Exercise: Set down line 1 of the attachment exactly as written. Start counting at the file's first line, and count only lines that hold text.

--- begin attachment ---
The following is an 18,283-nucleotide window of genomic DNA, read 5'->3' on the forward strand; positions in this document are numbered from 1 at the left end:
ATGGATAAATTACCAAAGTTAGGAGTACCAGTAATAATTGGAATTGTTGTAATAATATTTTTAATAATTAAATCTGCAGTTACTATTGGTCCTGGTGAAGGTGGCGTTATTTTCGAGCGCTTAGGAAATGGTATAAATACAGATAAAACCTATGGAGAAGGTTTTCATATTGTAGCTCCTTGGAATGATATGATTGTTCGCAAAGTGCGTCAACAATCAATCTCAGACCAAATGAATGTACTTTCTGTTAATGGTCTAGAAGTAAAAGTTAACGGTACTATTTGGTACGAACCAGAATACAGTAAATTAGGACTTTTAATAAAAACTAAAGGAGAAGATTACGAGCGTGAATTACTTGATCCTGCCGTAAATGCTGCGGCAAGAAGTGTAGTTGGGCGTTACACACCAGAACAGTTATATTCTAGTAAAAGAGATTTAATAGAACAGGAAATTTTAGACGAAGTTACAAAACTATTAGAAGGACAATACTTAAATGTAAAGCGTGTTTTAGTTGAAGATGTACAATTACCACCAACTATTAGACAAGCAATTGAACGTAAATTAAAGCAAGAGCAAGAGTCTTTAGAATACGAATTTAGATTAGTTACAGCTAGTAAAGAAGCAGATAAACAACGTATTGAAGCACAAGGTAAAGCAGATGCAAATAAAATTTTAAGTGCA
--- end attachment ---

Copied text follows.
The following is an 18,283-nucleotide window of genomic DNA, read 5'->3' on the forward strand; positions in this document are numbered from 1 at the left end: